The U.S. Treasury announced recently that it will bring back the 30-year bond next year, in a move that is supposed to appeal to investors...
The U.S. Treasury announced recently that it will bring back the 30-year bond next year, in a move that is supposed to appeal to investors looking for safe, long-term choices for their money.
But if you use mutual funds to invest in Treasuries, the move isn’t all that appealing, because the return of the long bond — which has not seen any new issues since October 2001 — isn’t going to do much to goose returns on your funds. The situation showcases the unusual position that bond-fund managers are in, and sends a warning to investors to temper expectations in fixed-income funds.
Generally speaking, interest rates are on the rise, although long-term rates have gone up much more slowly than most analysts have expected during the year-plus that the Federal Reserve Board has been raising short-term rates.
Three years ago, as rates were falling to their lowest levels in decades, bond funds posted big gains through capital appreciation and trading. This bull market for bond funds had investors seeing double-digit gains in what should have been some very safe, slow-growing fund categories.
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When interest rates fall, bond prices rise. As rates dropped to record lows, the value of bonds held by a fund jumped. That meant that a fund’s yield was shrinking, but it was able to post enormous gains based on the market value of the paper in the portfolio.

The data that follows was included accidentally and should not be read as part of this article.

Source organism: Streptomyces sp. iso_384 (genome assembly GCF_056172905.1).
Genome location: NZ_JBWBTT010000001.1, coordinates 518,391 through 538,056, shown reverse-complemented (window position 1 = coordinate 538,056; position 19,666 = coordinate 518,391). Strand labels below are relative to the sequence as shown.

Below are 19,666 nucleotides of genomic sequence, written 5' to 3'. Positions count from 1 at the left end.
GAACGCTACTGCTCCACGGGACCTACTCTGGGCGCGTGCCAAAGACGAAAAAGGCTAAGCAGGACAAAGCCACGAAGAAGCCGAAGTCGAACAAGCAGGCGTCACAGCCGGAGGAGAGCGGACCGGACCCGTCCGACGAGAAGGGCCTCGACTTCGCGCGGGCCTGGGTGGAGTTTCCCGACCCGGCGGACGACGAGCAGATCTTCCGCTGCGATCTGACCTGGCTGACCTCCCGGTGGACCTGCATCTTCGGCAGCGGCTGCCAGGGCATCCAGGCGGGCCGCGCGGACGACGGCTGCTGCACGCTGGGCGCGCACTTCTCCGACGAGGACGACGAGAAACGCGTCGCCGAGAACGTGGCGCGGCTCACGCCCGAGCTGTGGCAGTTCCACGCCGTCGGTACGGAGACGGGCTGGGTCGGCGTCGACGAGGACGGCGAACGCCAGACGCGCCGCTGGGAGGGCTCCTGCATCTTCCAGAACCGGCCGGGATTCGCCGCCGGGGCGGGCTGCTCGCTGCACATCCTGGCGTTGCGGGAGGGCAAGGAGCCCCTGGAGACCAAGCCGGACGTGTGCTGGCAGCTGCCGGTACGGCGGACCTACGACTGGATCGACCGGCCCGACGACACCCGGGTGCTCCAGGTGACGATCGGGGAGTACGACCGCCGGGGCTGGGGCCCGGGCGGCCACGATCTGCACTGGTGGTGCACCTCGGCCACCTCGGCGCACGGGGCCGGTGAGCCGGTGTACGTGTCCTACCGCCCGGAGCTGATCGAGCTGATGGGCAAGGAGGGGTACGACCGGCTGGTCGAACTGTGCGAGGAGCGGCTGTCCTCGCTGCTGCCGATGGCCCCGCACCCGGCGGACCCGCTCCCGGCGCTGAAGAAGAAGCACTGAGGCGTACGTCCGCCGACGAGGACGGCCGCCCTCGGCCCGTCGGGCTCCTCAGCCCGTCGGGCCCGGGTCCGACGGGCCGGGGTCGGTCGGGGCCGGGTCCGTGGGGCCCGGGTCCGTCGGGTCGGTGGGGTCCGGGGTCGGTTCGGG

Those gains were much bigger than an investor would have expected had yields been the power plant.
Today, yields are again powering bond funds, which is why investors need to temper their expectations.
“The subtle thing that investors may not realize is that right now, because rates have changed directions, managing a bond fund is all about managing the yield on your portfolio,” says Jim Peterson of the Schwab Center for Investment Research.
“With rates rising, bond-fund managers can’t worry about capital gains, because there are none. So they’re focused on finding yield, and the long bond gives them another option for trying to do that.”
But the long bond isn’t going to be much of a fire starter.
By the time new 30-year Treasuries are issued early in 2006, the market most likely will have factored the change in supply into the equation, so there’s not likely to be sudden price movements.
Moreover, most bond-fund managers are willing to sacrifice the little bits of extra yield they can get from the long bond for the added stability that comes with a five- or 10-year note.
What makes the re-emergence of the long bond intriguing, however, is the potential for inflation.
The yield curve on bonds has been flat, meaning that investors who lock themselves into a longer maturity are not getting paid a whole lot more for that move than someone who invests only in a short-duration note.
Rising inflation, however, could change the yield curve. “Inflation would make the long bond more attractive,” says Scott Barry, fixed-income analyst for Morningstar.
Chuck Jaffe is senior columnist at CBS Marketwatch. He can be reached at firstname.lastname@example.org or Box 70, Cohasset, MA 02025-0070.